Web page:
Letters to Santa will really make you smilePublished 5:01pm Tuesday, December 17, 2013
In my short journalism career, I have already worked at five different newspapers as a full-time employee. But regardless of where I was working, each of those papers had one thing in common. They all published local children’s letters to Santa Claus.
I am happy to say that The Atmore Advance is no exception to this rule. There are few things more innocent and touching than getting the chance to see what dwells in the minds of our bright young people. Of course there are going to be misspelled words and handwriting that would require a secret agent to decipher, but that is part of the sweet charm.
I would think even the most hardened of Scrooges or Grinches would have their heart melt after reading some of the letters that our local children have written to Santa. They not only ask for toys — I have to admit, I had never heard of “Skylanders SWAP Force” until I read it on every other letter that was sent in this year. They also ask for things for others, including gifts for their brother and sister or even their parents. How sweet.
I also love it when they take the time to ask Santa a question or see how he’s doing. They love to ask how Mrs. Claus and the reindeer are doing, and tell him that they’re going to leave out milk and cookies for him and carrots and oats for the reindeer. And although “Elf on the Shelf” wasn’t around when I was a kid at Christmas, it’s definitely common nowadays. Just about every kid asked Santa if he knew their elf or had talked to their elf.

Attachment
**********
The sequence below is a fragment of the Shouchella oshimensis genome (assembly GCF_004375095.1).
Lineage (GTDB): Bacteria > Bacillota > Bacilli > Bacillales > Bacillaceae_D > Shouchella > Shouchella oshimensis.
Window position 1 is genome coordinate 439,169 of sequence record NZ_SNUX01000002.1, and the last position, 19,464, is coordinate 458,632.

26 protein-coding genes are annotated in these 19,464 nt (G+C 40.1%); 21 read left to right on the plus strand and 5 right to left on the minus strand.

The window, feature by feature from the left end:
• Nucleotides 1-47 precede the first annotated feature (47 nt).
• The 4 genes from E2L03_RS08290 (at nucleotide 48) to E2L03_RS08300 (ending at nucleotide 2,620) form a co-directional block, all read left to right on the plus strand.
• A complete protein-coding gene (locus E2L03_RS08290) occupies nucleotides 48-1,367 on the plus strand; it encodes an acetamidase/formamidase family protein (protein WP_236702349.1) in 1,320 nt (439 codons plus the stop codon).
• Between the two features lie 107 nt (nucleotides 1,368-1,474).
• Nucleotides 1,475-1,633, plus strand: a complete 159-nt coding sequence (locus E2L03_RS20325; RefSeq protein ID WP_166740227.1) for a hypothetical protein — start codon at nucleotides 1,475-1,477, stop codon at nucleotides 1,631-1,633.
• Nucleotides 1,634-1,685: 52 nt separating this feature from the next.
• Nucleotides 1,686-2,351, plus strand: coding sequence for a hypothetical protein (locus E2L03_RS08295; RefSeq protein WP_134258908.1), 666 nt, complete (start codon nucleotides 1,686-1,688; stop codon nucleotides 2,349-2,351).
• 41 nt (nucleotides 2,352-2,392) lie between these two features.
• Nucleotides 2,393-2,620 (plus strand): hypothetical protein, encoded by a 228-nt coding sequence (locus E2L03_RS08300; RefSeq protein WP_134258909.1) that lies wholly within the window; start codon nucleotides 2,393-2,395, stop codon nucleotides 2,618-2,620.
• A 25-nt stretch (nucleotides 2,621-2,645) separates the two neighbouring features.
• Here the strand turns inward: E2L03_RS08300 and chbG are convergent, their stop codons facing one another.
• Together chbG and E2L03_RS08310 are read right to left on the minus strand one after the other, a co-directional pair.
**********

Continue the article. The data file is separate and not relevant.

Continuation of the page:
If you have the time, check out today’s edition starting on Page 7A to read these adorable missives. If they can’t make your “Bah Humbug” go away, then I don’t know what will.
• I know that this won’t interest a lot of our readers, but I’d just like to take a little time to congratulate Notre Dame men’s soccer coach Bobby Clark and the national champion Fighting Irish. It’s always a source of pride to see my alma mater win a national title, even if it’s not in an overly popular sport. It’s also extra special to me, because the men’s soccer team was the first sports beat that I covered when I started writing for the Notre Dame student newspaper, The Observer.
The first thing I remember about coach Clark was his strong Scottish accent. The second thing I remember is he was always very nice to me and very cooperative with the media. I could tell that he truly loved soccer and helping young people succeed, and I think it’s wonderful that he got a chance to win both his first national title — and Notre Dame’s first men’s soccer national title — this year. It’s a wonderful thing when good things happen to good people, and from all accounts coach Clark is one of those good people.